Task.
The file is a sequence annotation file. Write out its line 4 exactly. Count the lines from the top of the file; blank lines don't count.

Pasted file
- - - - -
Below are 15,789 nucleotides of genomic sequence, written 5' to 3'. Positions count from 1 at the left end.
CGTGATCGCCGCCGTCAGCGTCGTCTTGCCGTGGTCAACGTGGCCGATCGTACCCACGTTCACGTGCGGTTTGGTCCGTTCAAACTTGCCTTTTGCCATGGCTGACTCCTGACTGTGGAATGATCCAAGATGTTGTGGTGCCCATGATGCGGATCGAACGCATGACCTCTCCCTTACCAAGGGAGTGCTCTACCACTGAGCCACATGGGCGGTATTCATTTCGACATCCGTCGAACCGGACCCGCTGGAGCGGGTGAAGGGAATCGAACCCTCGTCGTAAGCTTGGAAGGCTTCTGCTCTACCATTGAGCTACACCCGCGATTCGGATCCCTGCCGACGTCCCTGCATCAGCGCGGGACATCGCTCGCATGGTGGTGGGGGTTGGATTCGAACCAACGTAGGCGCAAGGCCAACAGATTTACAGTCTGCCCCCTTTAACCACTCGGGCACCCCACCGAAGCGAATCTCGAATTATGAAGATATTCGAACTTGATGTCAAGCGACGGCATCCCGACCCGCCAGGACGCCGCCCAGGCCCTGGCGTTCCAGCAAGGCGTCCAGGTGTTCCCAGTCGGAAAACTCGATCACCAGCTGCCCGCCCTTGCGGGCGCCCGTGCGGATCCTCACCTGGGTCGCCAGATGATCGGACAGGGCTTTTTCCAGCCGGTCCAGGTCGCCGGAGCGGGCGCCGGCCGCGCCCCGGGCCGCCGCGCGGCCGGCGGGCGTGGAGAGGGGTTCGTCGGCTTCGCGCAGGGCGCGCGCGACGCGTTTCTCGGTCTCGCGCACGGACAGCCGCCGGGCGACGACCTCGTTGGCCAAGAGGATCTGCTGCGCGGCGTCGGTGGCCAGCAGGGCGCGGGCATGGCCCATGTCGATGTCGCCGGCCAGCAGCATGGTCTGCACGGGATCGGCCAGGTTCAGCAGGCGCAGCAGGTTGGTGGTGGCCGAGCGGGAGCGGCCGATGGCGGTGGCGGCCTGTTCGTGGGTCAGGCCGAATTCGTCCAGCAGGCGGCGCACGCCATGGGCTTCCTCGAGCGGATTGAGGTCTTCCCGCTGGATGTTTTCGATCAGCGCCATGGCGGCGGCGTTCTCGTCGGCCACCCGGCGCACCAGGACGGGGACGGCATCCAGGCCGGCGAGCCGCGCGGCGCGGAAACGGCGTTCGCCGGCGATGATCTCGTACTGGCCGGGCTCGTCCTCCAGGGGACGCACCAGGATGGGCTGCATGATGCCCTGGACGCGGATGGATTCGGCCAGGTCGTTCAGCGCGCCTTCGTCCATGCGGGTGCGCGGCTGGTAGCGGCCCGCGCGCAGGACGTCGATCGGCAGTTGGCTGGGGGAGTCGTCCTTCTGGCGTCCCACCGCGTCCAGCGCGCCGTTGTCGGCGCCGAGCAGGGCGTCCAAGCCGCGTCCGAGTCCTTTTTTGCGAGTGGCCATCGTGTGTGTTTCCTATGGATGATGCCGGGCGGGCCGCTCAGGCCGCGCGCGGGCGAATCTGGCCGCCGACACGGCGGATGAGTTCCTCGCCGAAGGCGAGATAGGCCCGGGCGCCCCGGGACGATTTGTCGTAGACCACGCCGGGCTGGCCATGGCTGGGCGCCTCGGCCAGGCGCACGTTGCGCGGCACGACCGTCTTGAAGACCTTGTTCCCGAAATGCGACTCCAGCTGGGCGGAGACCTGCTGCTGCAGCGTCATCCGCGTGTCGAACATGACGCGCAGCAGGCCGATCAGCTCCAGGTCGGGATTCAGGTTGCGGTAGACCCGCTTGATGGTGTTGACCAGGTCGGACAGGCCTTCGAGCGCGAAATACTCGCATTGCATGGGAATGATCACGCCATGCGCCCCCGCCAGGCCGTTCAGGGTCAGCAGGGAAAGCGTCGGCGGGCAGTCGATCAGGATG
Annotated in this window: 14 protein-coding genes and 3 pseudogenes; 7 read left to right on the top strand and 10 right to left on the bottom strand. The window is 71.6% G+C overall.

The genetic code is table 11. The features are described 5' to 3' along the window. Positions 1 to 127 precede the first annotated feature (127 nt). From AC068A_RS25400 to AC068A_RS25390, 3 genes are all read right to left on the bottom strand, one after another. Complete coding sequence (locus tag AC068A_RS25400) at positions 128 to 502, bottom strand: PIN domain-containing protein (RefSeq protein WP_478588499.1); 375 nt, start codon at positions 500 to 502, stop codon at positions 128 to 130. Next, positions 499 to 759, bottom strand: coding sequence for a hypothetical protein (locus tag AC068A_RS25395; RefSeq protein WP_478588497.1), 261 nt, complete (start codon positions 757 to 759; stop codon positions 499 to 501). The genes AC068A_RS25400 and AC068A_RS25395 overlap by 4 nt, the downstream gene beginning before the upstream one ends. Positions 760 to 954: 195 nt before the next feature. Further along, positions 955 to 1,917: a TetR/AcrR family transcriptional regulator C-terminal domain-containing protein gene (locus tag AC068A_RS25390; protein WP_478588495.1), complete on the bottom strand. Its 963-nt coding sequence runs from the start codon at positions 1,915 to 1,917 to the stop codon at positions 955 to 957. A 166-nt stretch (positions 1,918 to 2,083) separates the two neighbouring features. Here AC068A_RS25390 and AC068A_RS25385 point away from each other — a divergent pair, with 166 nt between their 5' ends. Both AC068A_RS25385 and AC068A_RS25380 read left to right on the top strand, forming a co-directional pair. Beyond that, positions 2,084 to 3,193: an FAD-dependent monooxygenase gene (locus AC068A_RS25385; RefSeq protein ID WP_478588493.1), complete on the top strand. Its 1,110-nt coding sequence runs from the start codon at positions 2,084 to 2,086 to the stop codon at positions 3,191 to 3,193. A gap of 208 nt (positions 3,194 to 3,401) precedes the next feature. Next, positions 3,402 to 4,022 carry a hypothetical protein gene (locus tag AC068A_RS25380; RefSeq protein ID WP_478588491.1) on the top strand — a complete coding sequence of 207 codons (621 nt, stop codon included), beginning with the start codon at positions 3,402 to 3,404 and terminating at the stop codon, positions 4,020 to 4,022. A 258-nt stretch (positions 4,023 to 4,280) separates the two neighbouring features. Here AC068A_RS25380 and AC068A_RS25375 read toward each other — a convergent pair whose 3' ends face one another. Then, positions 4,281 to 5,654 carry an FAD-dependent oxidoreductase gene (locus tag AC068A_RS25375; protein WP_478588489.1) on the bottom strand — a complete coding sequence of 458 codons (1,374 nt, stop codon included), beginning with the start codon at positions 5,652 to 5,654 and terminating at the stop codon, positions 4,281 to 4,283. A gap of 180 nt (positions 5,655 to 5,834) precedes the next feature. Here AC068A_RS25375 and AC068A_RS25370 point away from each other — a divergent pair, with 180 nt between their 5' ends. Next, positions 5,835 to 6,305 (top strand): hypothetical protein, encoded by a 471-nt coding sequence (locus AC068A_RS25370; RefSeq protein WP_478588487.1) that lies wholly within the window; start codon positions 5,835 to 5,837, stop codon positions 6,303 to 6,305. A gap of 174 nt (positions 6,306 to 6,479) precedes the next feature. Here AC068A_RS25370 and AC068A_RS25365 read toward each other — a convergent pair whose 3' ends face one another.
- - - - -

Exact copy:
The genetic code is table 11. The features are described 5' to 3' along the window. Positions 1 to 127 precede the first annotated feature (127 nt). From AC068A_RS25400 to AC068A_RS25390, 3 genes are all read right to left on the bottom strand, one after another. Complete coding sequence (locus tag AC068A_RS25400) at positions 128 to 502, bottom strand: PIN domain-containing protein (RefSeq protein WP_478588499.1); 375 nt, start codon at positions 500 to 502, stop codon at positions 128 to 130. Next, positions 499 to 759, bottom strand: coding sequence for a hypothetical protein (locus tag AC068A_RS25395; RefSeq protein WP_478588497.1), 261 nt, complete (start codon positions 757 to 759; stop codon positions 499 to 501). The genes AC068A_RS25400 and AC068A_RS25395 overlap by 4 nt, the downstream gene beginning before the upstream one ends. Positions 760 to 954: 195 nt before the next feature. Further along, positions 955 to 1,917: a TetR/AcrR family transcriptional regulator C-terminal domain-containing protein gene (locus tag AC068A_RS25390; protein WP_478588495.1), complete on the bottom strand. Its 963-nt coding sequence runs from the start codon at positions 1,915 to 1,917 to the stop codon at positions 955 to 957. A 166-nt stretch (positions 1,918 to 2,083) separates the two neighbouring features. Here AC068A_RS25390 and AC068A_RS25385 point away from each other — a divergent pair, with 166 nt between their 5' ends. Both AC068A_RS25385 and AC068A_RS25380 read left to right on the top strand, forming a co-directional pair. Beyond that, positions 2,084 to 3,193: an FAD-dependent monooxygenase gene (locus AC068A_RS25385; RefSeq protein ID WP_478588493.1), complete on the top strand. Its 1,110-nt coding sequence runs from the start codon at positions 2,084 to 2,086 to the stop codon at positions 3,191 to 3,193. A gap of 208 nt (positions 3,194 to 3,401) precedes the next feature. Next, positions 3,402 to 4,022 carry a hypothetical protein gene (locus tag AC068A_RS25380; RefSeq protein ID WP_478588491.1) on the top strand — a complete coding sequence of 207 codons (621 nt, stop codon included), beginning with the start codon at positions 3,402 to 3,404 and terminating at the stop codon, positions 4,020 to 4,022. A 258-nt stretch (positions 4,023 to 4,280) separates the two neighbouring features. Here AC068A_RS25380 and AC068A_RS25375 read toward each other — a convergent pair whose 3' ends face one another. Then, positions 4,281 to 5,654 carry an FAD-dependent oxidoreductase gene (locus tag AC068A_RS25375; protein WP_478588489.1) on the bottom strand — a complete coding sequence of 458 codons (1,374 nt, stop codon included), beginning with the start codon at positions 5,652 to 5,654 and terminating at the stop codon, positions 4,281 to 4,283. A gap of 180 nt (positions 5,655 to 5,834) precedes the next feature. Here AC068A_RS25375 and AC068A_RS25370 point away from each other — a divergent pair, with 180 nt between their 5' ends. Next, positions 5,835 to 6,305 (top strand): hypothetical protein, encoded by a 471-nt coding sequence (locus AC068A_RS25370; RefSeq protein WP_478588487.1) that lies wholly within the window; start codon positions 5,835 to 5,837, stop codon positions 6,303 to 6,305. A gap of 174 nt (positions 6,306 to 6,479) precedes the next feature. Here AC068A_RS25370 and AC068A_RS25365 read toward each other — a convergent pair whose 3' ends face one another.